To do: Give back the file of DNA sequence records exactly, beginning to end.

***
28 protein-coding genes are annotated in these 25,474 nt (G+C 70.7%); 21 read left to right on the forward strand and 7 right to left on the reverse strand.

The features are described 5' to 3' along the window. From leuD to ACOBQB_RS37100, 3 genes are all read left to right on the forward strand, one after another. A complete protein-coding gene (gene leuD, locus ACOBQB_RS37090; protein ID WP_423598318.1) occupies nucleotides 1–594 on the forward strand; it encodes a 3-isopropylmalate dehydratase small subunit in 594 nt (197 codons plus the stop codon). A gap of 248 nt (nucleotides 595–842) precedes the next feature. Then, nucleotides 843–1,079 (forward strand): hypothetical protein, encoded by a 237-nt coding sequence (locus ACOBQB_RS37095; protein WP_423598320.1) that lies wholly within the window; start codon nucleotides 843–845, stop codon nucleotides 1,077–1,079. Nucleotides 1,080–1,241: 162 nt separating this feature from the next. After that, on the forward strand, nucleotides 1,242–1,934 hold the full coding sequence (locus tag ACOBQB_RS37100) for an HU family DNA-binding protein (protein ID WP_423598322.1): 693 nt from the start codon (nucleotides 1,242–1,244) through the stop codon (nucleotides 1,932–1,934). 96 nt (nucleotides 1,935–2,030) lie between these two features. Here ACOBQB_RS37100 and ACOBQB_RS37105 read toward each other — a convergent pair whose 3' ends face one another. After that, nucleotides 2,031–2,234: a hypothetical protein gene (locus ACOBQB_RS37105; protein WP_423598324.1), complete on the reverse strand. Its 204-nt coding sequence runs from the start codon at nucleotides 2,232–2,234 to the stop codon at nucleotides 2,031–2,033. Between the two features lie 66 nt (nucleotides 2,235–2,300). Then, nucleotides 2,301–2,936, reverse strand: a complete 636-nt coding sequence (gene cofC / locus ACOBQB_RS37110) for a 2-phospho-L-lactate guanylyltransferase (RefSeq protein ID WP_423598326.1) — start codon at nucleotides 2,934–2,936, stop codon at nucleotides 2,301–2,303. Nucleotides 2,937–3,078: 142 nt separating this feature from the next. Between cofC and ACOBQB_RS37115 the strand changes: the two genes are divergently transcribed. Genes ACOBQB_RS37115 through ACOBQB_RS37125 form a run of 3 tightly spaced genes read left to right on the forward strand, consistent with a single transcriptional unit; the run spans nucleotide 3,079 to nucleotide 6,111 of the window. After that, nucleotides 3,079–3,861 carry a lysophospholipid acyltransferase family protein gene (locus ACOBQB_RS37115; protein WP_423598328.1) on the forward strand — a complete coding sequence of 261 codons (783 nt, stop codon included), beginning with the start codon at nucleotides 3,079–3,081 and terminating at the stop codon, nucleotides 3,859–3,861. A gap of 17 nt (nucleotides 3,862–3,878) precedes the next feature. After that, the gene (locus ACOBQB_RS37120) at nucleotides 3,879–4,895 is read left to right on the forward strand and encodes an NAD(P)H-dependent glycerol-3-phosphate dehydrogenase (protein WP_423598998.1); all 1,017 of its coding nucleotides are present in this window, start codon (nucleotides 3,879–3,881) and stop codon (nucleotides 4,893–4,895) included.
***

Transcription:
28 protein-coding genes are annotated in these 25,474 nt (G+C 70.7%); 21 read left to right on the forward strand and 7 right to left on the reverse strand.

The features are described 5' to 3' along the window. From leuD to ACOBQB_RS37100, 3 genes are all read left to right on the forward strand, one after another. A complete protein-coding gene (gene leuD, locus ACOBQB_RS37090; protein ID WP_423598318.1) occupies nucleotides 1–594 on the forward strand; it encodes a 3-isopropylmalate dehydratase small subunit in 594 nt (197 codons plus the stop codon). A gap of 248 nt (nucleotides 595–842) precedes the next feature. Then, nucleotides 843–1,079 (forward strand): hypothetical protein, encoded by a 237-nt coding sequence (locus ACOBQB_RS37095; protein WP_423598320.1) that lies wholly within the window; start codon nucleotides 843–845, stop codon nucleotides 1,077–1,079. Nucleotides 1,080–1,241: 162 nt separating this feature from the next. After that, on the forward strand, nucleotides 1,242–1,934 hold the full coding sequence (locus tag ACOBQB_RS37100) for an HU family DNA-binding protein (protein ID WP_423598322.1): 693 nt from the start codon (nucleotides 1,242–1,244) through the stop codon (nucleotides 1,932–1,934). 96 nt (nucleotides 1,935–2,030) lie between these two features. Here ACOBQB_RS37100 and ACOBQB_RS37105 read toward each other — a convergent pair whose 3' ends face one another. After that, nucleotides 2,031–2,234: a hypothetical protein gene (locus ACOBQB_RS37105; protein WP_423598324.1), complete on the reverse strand. Its 204-nt coding sequence runs from the start codon at nucleotides 2,232–2,234 to the stop codon at nucleotides 2,031–2,033. Between the two features lie 66 nt (nucleotides 2,235–2,300). Then, nucleotides 2,301–2,936, reverse strand: a complete 636-nt coding sequence (gene cofC / locus ACOBQB_RS37110) for a 2-phospho-L-lactate guanylyltransferase (RefSeq protein ID WP_423598326.1) — start codon at nucleotides 2,934–2,936, stop codon at nucleotides 2,301–2,303. Nucleotides 2,937–3,078: 142 nt separating this feature from the next. Between cofC and ACOBQB_RS37115 the strand changes: the two genes are divergently transcribed. Genes ACOBQB_RS37115 through ACOBQB_RS37125 form a run of 3 tightly spaced genes read left to right on the forward strand, consistent with a single transcriptional unit; the run spans nucleotide 3,079 to nucleotide 6,111 of the window. After that, nucleotides 3,079–3,861 carry a lysophospholipid acyltransferase family protein gene (locus ACOBQB_RS37115; protein WP_423598328.1) on the forward strand — a complete coding sequence of 261 codons (783 nt, stop codon included), beginning with the start codon at nucleotides 3,079–3,081 and terminating at the stop codon, nucleotides 3,859–3,861. A gap of 17 nt (nucleotides 3,862–3,878) precedes the next feature. After that, the gene (locus ACOBQB_RS37120) at nucleotides 3,879–4,895 is read left to right on the forward strand and encodes an NAD(P)H-dependent glycerol-3-phosphate dehydrogenase (protein WP_423598998.1); all 1,017 of its coding nucleotides are present in this window, start codon (nucleotides 3,879–3,881) and stop codon (nucleotides 4,893–4,895) included.